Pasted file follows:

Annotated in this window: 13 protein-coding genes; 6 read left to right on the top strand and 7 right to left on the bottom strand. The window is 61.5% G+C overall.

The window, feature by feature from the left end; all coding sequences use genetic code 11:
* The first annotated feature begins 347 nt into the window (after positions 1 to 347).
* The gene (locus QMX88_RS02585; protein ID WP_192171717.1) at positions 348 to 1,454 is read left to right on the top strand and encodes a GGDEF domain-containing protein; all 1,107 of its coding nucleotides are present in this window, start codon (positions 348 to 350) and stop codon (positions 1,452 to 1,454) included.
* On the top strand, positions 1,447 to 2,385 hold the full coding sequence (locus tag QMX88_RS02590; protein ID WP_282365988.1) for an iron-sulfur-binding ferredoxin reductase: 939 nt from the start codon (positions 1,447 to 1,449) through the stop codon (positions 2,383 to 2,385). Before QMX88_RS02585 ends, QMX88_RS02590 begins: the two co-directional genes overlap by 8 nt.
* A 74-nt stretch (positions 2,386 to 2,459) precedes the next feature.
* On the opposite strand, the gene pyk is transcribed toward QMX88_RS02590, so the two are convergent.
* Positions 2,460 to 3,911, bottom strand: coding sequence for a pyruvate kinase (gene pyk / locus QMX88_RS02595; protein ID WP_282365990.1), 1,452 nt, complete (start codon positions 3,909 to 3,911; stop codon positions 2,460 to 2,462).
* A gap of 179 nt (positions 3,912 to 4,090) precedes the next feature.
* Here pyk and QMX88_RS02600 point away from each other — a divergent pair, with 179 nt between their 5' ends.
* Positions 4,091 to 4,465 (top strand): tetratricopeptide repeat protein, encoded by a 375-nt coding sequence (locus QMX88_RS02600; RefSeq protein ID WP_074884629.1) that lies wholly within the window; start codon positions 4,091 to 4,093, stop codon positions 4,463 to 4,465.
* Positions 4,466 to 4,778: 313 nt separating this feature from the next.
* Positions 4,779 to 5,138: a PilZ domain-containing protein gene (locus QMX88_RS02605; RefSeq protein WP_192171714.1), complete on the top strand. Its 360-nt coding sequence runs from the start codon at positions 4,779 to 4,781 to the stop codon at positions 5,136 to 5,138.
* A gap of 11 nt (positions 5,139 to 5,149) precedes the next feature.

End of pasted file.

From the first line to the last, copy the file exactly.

Annotated in this window: 13 protein-coding genes; 6 read left to right on the top strand and 7 right to left on the bottom strand. The window is 61.5% G+C overall.

The window, feature by feature from the left end; all coding sequences use genetic code 11:
* The first annotated feature begins 347 nt into the window (after positions 1 to 347).
* The gene (locus QMX88_RS02585; protein ID WP_192171717.1) at positions 348 to 1,454 is read left to right on the top strand and encodes a GGDEF domain-containing protein; all 1,107 of its coding nucleotides are present in this window, start codon (positions 348 to 350) and stop codon (positions 1,452 to 1,454) included.
* On the top strand, positions 1,447 to 2,385 hold the full coding sequence (locus tag QMX88_RS02590; protein ID WP_282365988.1) for an iron-sulfur-binding ferredoxin reductase: 939 nt from the start codon (positions 1,447 to 1,449) through the stop codon (positions 2,383 to 2,385). Before QMX88_RS02585 ends, QMX88_RS02590 begins: the two co-directional genes overlap by 8 nt.
* A 74-nt stretch (positions 2,386 to 2,459) precedes the next feature.
* On the opposite strand, the gene pyk is transcribed toward QMX88_RS02590, so the two are convergent.
* Positions 2,460 to 3,911, bottom strand: coding sequence for a pyruvate kinase (gene pyk / locus QMX88_RS02595; protein ID WP_282365990.1), 1,452 nt, complete (start codon positions 3,909 to 3,911; stop codon positions 2,460 to 2,462).
* A gap of 179 nt (positions 3,912 to 4,090) precedes the next feature.
* Here pyk and QMX88_RS02600 point away from each other — a divergent pair, with 179 nt between their 5' ends.
* Positions 4,091 to 4,465 (top strand): tetratricopeptide repeat protein, encoded by a 375-nt coding sequence (locus QMX88_RS02600; RefSeq protein ID WP_074884629.1) that lies wholly within the window; start codon positions 4,091 to 4,093, stop codon positions 4,463 to 4,465.
* Positions 4,466 to 4,778: 313 nt separating this feature from the next.
* Positions 4,779 to 5,138: a PilZ domain-containing protein gene (locus QMX88_RS02605; RefSeq protein WP_192171714.1), complete on the top strand. Its 360-nt coding sequence runs from the start codon at positions 4,779 to 4,781 to the stop codon at positions 5,136 to 5,138.
* A gap of 11 nt (positions 5,139 to 5,149) precedes the next feature.